Medical efforts underreported
I was pleasantly surprised to see my picture on the front page of the Oct. 7 edition (“Military doctors reshaping medical diplomacy efforts”). I am very proud to have been a part of the event depicted, and I am glad for the opportunity to tell your readers more about it.
The article may imply otherwise, but our effort was very much an example of what Lt. Col. Mark Hubner rightly favors: a cooperative effort by, with and through a sustainable partnership with Iraqi doctors. What the picture does not show is that an Iraqi cardiologist was sitting right behind me all day, and it was to him that I demonstrated the most important measurements. We saw 12 patients he had selected that day, and he got copies of the studies and the summaries. He presented findings to the families.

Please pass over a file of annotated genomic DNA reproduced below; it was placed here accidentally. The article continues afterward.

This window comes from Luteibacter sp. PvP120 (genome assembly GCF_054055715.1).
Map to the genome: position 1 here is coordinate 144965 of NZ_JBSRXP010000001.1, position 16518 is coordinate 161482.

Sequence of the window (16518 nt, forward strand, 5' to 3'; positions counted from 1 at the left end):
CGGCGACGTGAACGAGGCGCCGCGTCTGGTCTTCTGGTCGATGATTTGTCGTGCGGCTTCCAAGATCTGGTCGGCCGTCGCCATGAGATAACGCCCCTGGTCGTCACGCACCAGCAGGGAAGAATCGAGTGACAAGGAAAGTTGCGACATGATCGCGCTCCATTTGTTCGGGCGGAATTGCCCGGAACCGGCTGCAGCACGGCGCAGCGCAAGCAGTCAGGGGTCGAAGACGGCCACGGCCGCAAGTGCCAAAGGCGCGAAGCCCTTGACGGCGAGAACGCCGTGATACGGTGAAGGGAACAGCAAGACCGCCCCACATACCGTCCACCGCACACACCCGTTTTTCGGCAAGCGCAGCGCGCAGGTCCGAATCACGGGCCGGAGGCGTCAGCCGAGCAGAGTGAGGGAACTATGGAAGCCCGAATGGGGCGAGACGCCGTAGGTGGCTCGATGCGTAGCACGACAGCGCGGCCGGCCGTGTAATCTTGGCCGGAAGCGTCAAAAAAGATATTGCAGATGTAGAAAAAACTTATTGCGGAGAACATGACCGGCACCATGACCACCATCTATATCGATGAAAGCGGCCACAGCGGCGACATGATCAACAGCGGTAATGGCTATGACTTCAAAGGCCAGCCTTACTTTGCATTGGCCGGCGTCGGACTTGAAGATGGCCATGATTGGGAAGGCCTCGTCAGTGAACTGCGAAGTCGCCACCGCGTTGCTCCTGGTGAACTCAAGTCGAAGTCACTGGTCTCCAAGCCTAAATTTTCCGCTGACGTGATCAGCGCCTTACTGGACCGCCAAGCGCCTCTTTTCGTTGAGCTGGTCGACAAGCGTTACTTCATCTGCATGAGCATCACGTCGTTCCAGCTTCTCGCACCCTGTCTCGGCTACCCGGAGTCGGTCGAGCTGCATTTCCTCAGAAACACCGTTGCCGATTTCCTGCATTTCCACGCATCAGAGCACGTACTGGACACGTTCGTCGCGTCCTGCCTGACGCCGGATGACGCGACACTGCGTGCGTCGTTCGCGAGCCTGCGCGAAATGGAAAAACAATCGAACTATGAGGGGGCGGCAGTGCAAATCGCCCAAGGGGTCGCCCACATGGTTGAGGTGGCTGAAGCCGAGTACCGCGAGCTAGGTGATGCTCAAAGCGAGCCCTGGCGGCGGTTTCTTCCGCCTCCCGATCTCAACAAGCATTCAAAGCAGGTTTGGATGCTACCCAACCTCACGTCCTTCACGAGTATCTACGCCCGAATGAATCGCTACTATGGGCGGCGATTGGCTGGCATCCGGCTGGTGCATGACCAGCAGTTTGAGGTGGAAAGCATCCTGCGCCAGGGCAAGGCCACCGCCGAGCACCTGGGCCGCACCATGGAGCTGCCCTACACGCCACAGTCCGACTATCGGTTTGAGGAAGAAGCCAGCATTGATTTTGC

Working with our partners in civil military operations and nongovernmental organizations, he will refer the candidates to surgical centers.
The Army brigade surgeon, the Army hospital, Iraqi physicians, the provincial director of health, our civil military operations team and the State Department’s Provincial Restoration Team planned this together for more than a month. We not only provided an important step toward saving these 12 children, we also taught our Iraqi colleagues how to help save the hundreds like them with congenital heart disease in this country.
Many of us have been engaged in similar efforts since 2003; we have long understood that sustainable development can be undermined by the types of Medical Civic Action Programs (MEDCAPS) your article describes, and we have done our best to do what Lt. Col. Hubner is advocating. We wish you had reported what we actually achieved, and we hope you will highlight those efforts that, like ours, are planned well to have lasting benefit.
Col. John ScottVictory Base Complex, Iraq